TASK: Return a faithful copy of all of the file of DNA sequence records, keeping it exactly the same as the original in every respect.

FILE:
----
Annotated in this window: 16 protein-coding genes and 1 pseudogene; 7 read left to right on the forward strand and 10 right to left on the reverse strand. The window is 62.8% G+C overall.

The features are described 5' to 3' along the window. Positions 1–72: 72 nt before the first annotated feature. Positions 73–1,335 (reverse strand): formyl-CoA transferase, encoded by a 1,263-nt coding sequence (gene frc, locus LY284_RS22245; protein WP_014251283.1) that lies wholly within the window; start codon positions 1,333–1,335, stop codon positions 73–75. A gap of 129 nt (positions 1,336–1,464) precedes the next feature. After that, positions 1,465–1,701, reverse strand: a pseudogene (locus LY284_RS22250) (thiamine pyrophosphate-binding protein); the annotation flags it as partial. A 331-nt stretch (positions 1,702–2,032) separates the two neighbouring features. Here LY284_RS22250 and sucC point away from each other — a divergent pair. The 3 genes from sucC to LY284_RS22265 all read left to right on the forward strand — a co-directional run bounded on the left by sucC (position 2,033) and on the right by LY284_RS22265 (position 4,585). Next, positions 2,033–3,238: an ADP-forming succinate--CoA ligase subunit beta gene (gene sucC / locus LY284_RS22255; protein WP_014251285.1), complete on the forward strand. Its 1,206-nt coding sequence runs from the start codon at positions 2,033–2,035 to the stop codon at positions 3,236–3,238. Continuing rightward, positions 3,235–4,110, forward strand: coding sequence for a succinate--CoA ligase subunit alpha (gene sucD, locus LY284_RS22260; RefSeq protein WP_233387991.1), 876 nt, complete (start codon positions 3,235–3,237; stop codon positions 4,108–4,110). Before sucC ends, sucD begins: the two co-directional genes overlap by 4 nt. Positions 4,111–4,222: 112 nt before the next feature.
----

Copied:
Annotated in this window: 16 protein-coding genes and 1 pseudogene; 7 read left to right on the forward strand and 10 right to left on the reverse strand. The window is 62.8% G+C overall.

The features are described 5' to 3' along the window. Positions 1–72: 72 nt before the first annotated feature. Positions 73–1,335 (reverse strand): formyl-CoA transferase, encoded by a 1,263-nt coding sequence (gene frc, locus LY284_RS22245; protein WP_014251283.1) that lies wholly within the window; start codon positions 1,333–1,335, stop codon positions 73–75. A gap of 129 nt (positions 1,336–1,464) precedes the next feature. After that, positions 1,465–1,701, reverse strand: a pseudogene (locus LY284_RS22250) (thiamine pyrophosphate-binding protein); the annotation flags it as partial. A 331-nt stretch (positions 1,702–2,032) separates the two neighbouring features. Here LY284_RS22250 and sucC point away from each other — a divergent pair. The 3 genes from sucC to LY284_RS22265 all read left to right on the forward strand — a co-directional run bounded on the left by sucC (position 2,033) and on the right by LY284_RS22265 (position 4,585). Next, positions 2,033–3,238: an ADP-forming succinate--CoA ligase subunit beta gene (gene sucC / locus LY284_RS22255; protein WP_014251285.1), complete on the forward strand. Its 1,206-nt coding sequence runs from the start codon at positions 2,033–2,035 to the stop codon at positions 3,236–3,238. Continuing rightward, positions 3,235–4,110, forward strand: coding sequence for a succinate--CoA ligase subunit alpha (gene sucD, locus LY284_RS22260; RefSeq protein WP_233387991.1), 876 nt, complete (start codon positions 3,235–3,237; stop codon positions 4,108–4,110). Before sucC ends, sucD begins: the two co-directional genes overlap by 4 nt. Positions 4,111–4,222: 112 nt before the next feature.